Peter Dutton ramps up election pitch vowing to crack down on supermarkets and address price gouging

Ellen Ransley
The Nightly
A Coalition government would introduce supermarket sector-specific divestitutre powers as a last resort to crack down on market concentration and address price gouging. 
A Coalition government would introduce supermarket sector-specific divestitutre powers as a last resort to crack down on market concentration and address price gouging.  Credit: William Pearce

Major supermarkets could be broken up to counter price gouging and crack down on the Coles and Woolworths duopoly, should the Coalition win the next federal election.

As the Coalition wargames for a possible early election, heightened by confirmation Prime Minister Anthony Albanese wouldn’t attend a NATO summit this month and amid reports Labor had quietly shuffled budget funds around, Opposition Leader Peter Dutton told Liberal and Nationals MPs on Tuesday to “be ready” for the upcoming campaign, and that a range of policies would be announced in the coming weeks.

One such policy, announced with Nationals leader David Littleproud and shadow treasurer Angus Taylor, was that if the Coalition were returned to government, they would “strengthen” the now mandatory Food and Grocery Code, impose tougher civil penalties for supermarkets who fail to comply with the code, and appoint a Supermarket Commissioner.

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The trio announced that should the Coalition win the next election – due before May 2025 – the ACCC would have the ability to force supermarkets and hardware chains with more than $5bn turnover a year to divest or sell off assets if they fail to meet a raft of thresholds.

The Coalition also suggested the consumer watchdog should be able to fine supermarkets upfront up to $2m, far beyond Labor’s proposal of $200,000.

Mr Dutton, who kept quiet on whether or not he would support divestiture powers when the Nationals first put the idea forward earlier this year, said the measures were aimed at protecting Australians from rising food prices.

Woolworths and Coles advertising
The Coalition has pledged to crack down on supermarkets. Credit: TheWest

“People know when they go to the checkout now, it’s just getting harder and harder. And the Albanese government’s got a train wreck energy policy, which is feeding into an increase in food prices. But we also know that the situation in Australia, at the moment, is that there’s a massive concentration of market share within the two major companies — within Coles and Woolies,” Mr Dutton said.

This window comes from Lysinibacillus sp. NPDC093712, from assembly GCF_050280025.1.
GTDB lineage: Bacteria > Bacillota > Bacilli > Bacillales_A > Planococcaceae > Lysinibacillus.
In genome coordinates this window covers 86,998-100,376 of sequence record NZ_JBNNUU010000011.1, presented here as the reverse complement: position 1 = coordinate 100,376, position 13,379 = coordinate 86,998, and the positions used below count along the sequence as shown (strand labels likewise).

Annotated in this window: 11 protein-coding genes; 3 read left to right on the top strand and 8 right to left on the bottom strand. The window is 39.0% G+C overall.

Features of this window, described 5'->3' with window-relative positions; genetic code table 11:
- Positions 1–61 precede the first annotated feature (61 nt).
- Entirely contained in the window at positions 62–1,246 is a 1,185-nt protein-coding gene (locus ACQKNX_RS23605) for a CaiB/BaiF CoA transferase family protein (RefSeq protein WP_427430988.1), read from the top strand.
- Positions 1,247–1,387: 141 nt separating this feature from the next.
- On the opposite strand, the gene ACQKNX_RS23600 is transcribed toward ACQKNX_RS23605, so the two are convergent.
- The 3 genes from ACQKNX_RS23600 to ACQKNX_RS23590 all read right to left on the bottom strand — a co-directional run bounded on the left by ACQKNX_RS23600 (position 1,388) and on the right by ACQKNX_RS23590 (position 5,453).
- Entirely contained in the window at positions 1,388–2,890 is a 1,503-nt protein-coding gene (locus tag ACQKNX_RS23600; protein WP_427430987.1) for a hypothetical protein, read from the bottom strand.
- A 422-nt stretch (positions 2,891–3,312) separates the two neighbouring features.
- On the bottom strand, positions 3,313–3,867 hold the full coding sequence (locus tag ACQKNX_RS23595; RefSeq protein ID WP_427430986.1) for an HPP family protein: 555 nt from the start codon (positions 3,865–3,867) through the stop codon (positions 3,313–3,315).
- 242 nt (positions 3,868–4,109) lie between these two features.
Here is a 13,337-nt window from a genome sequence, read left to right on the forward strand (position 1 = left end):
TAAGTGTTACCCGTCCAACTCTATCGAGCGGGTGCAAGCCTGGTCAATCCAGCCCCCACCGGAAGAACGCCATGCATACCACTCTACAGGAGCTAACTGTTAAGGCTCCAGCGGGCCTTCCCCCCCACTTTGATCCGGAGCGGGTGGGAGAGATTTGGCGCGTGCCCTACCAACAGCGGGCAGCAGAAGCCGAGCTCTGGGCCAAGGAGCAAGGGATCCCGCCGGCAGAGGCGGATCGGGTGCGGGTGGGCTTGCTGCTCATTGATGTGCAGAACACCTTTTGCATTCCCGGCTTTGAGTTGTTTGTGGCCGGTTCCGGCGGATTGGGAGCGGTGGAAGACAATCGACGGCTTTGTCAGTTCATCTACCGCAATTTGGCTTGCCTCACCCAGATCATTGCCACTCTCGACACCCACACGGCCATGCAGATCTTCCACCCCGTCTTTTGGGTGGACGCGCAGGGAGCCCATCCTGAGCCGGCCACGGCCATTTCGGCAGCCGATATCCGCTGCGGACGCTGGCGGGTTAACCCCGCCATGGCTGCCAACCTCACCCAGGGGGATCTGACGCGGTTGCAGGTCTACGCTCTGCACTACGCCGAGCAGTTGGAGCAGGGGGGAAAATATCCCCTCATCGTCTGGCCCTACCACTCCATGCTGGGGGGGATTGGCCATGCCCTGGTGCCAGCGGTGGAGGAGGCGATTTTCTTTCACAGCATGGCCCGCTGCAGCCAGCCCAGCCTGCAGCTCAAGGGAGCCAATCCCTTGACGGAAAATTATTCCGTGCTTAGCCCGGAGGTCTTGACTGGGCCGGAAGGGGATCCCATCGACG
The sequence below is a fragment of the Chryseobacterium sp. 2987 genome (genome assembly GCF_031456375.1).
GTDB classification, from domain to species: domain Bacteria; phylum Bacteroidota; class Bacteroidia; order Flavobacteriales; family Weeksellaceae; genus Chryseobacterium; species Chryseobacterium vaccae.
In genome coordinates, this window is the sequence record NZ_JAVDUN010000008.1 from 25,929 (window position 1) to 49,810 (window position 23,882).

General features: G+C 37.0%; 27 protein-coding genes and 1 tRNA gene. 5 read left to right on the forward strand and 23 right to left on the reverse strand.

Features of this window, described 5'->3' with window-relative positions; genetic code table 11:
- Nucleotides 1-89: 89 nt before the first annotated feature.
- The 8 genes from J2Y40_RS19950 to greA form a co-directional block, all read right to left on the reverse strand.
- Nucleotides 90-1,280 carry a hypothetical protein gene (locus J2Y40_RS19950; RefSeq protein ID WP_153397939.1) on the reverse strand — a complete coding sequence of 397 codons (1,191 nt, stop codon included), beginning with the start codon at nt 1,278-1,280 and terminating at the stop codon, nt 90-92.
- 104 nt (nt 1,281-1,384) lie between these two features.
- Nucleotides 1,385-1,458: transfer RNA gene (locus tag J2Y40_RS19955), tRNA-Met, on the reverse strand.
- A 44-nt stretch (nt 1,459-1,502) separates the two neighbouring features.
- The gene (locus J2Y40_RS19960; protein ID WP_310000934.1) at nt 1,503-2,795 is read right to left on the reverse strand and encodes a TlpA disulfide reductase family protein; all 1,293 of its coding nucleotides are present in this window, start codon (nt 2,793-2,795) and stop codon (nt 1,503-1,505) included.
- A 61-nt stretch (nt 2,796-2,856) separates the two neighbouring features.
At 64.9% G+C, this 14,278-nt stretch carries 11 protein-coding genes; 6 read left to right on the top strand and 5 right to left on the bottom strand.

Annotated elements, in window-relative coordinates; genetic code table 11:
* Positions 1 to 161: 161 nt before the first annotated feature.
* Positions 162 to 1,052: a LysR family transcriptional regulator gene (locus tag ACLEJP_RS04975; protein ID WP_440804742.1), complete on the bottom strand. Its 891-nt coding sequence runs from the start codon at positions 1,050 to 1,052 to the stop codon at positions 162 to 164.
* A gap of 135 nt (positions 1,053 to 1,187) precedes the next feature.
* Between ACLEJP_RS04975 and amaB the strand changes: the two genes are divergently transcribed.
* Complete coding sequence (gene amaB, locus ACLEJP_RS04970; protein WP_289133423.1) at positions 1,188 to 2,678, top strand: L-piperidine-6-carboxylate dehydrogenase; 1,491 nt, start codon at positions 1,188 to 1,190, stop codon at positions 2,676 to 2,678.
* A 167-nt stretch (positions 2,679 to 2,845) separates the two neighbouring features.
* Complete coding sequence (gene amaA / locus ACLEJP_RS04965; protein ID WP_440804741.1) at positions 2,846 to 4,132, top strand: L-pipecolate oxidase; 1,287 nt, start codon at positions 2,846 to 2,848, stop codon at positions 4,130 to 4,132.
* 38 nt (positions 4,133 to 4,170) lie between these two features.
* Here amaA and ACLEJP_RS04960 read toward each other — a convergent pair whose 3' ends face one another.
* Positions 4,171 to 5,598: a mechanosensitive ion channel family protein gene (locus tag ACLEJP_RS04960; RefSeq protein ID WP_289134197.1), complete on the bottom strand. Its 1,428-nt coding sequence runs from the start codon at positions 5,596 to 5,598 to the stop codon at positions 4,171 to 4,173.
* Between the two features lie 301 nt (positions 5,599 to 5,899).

Dr Craig Emerson, who was this year tasked with assessing the country’s grocery code of conduct and recommended it be made mandatory, warned against divestiture powers – which have also been champtioned by the Greens – in part because there were no viable competitors to buy the forced sale stores.

Prime Minister Anthony Albanese earlier this year labelled the force sale powers as a “Soviet-style solution”.

Treasurer Jim Chalmers during Question Time on Tuesday branded the Coalition’s announcement as “chaotic” and “half baked”, saying the Liberals had been “rolled” by the Nationals on the policy.

“If those opposite really cared about supermarkets or competition or inflation, they would have asked us about it today,” he said.

“The announcement was only made just before Question Time, and they couldn’t even get around to asking about it. That’s because they’re hopelessly divided on this question.”

But the Coalition’s announcement prompted the Greens to double down on their own divestiture demands, saying Labor was now “isolated”.

“The Coalition’s support for divestiture powers in the supermarket sector makes this a moment of choice for Prime Minister Albanese. He can either keep holding hands with Coles and Woolworths, or he can side with Australian shoppers,” Greens economic justice spokesperson, Nick McKim, said.

“The Greens have long said that a more competitive supermarket sector would mean lower food and grocery prices. It is now only Labor standing in the way.”

Powerful business lobby the Business Council of Australia has previously been critical of divestiture powers.

“Multiple reviews have shown divestiture powers can put jobs at risk and upend the stability of critical sectors, particularly in regional and rural areas, which have very complex supply chains,” chief executive Bran Black said in March.

The Coalition said they would put guardrails in place, including that the powers could only be used when the ACCC believes there is a genuine public interest and a viable competitor.

Mr Littleproud said the Coalition was determined to go “well beyond” what the government — who he labelled “weak” — had done on supermarkets.

“This is a sensible policy solution of us taking on the supermarkets and making sure they understand they’re on notice,” he said.


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